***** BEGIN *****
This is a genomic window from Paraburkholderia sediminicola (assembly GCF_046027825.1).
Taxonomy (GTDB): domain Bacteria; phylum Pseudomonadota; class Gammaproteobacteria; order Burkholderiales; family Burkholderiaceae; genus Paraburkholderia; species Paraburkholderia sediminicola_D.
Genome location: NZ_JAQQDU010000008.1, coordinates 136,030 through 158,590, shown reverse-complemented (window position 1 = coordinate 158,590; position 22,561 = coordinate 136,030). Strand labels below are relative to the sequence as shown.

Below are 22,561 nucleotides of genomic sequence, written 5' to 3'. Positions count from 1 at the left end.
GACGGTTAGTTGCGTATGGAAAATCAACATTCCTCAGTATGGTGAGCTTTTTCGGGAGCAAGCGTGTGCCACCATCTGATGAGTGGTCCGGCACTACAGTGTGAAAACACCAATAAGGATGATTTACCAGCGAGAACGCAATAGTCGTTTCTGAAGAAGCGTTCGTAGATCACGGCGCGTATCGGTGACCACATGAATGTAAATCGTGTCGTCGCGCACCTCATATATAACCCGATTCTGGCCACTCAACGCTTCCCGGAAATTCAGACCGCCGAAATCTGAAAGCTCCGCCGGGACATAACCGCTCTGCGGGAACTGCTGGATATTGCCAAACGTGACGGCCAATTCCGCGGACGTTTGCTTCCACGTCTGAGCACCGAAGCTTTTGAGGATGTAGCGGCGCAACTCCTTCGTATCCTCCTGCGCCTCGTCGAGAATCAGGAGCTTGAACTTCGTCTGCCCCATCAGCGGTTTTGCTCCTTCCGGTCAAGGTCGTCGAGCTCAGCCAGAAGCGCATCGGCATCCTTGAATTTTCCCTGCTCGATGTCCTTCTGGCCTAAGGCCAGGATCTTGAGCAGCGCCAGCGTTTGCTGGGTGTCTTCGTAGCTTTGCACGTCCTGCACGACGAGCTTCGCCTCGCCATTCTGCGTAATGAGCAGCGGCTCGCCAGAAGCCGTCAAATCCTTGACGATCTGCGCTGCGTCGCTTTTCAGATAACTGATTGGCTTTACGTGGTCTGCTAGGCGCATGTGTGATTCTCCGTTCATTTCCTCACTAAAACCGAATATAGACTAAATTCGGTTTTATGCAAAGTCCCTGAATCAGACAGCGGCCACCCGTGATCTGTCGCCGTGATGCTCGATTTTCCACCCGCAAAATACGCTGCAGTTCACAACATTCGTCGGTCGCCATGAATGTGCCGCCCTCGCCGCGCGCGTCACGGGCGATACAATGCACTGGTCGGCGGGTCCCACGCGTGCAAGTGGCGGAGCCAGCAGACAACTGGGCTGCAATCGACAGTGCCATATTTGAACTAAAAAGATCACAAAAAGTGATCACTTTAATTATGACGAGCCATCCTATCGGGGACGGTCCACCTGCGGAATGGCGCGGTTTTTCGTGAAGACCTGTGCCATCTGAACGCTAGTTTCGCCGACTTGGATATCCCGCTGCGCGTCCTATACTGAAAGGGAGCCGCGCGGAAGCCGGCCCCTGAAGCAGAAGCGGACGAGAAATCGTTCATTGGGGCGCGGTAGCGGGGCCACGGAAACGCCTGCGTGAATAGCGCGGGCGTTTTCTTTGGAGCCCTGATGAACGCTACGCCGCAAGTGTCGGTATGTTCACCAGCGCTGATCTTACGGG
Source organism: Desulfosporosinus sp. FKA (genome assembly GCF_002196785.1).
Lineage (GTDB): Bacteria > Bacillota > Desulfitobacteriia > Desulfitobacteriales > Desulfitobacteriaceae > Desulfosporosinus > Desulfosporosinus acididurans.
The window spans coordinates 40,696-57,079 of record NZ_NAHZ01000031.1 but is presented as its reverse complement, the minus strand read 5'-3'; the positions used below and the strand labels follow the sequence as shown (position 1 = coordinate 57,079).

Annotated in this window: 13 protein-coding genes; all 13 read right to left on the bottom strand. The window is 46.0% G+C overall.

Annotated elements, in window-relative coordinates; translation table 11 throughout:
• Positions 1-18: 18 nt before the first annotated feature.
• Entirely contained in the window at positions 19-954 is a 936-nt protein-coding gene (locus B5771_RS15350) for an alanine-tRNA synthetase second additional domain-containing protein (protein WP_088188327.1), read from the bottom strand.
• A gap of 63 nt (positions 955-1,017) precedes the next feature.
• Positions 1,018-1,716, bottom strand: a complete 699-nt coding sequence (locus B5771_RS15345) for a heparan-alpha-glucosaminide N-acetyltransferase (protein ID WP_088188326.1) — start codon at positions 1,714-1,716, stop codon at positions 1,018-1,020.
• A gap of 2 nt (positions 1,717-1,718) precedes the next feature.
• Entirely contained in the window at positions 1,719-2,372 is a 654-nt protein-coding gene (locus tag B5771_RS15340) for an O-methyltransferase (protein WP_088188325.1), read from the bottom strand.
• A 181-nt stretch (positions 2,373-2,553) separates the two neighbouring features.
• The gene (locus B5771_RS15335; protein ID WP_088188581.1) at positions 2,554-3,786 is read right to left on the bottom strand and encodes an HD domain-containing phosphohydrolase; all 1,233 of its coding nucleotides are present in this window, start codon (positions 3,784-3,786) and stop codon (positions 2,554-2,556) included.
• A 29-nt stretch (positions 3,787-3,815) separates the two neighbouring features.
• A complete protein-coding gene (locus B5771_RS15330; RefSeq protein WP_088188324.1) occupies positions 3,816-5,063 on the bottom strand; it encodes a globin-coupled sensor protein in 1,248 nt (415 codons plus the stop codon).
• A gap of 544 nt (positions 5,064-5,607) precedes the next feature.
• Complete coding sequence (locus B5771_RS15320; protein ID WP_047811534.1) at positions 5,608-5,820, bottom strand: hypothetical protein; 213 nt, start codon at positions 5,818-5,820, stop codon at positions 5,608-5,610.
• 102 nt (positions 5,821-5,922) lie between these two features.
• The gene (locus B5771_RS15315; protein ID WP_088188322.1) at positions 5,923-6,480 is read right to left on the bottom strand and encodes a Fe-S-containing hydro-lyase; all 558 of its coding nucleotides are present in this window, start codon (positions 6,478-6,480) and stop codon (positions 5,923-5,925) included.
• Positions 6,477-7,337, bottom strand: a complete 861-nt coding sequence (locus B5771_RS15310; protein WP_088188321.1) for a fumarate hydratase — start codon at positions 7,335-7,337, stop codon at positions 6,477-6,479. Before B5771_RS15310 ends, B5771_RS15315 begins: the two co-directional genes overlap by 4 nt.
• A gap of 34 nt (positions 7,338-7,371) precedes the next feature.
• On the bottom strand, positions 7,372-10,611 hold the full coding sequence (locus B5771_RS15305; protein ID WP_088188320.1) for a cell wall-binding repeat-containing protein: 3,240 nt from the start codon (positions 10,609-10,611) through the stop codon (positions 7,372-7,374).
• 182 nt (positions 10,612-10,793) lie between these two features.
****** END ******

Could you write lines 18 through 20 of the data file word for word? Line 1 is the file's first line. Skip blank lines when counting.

• The gene (locus B5771_RS15335; protein ID WP_088188581.1) at positions 2,554-3,786 is read right to left on the bottom strand and encodes an HD domain-containing phosphohydrolase; all 1,233 of its coding nucleotides are present in this window, start codon (positions 3,784-3,786) and stop codon (positions 2,554-2,556) included.
• A 29-nt stretch (positions 3,787-3,815) separates the two neighbouring features.
• A complete protein-coding gene (locus B5771_RS15330; RefSeq protein WP_088188324.1) occupies positions 3,816-5,063 on the bottom strand; it encodes a globin-coupled sensor protein in 1,248 nt (415 codons plus the stop codon).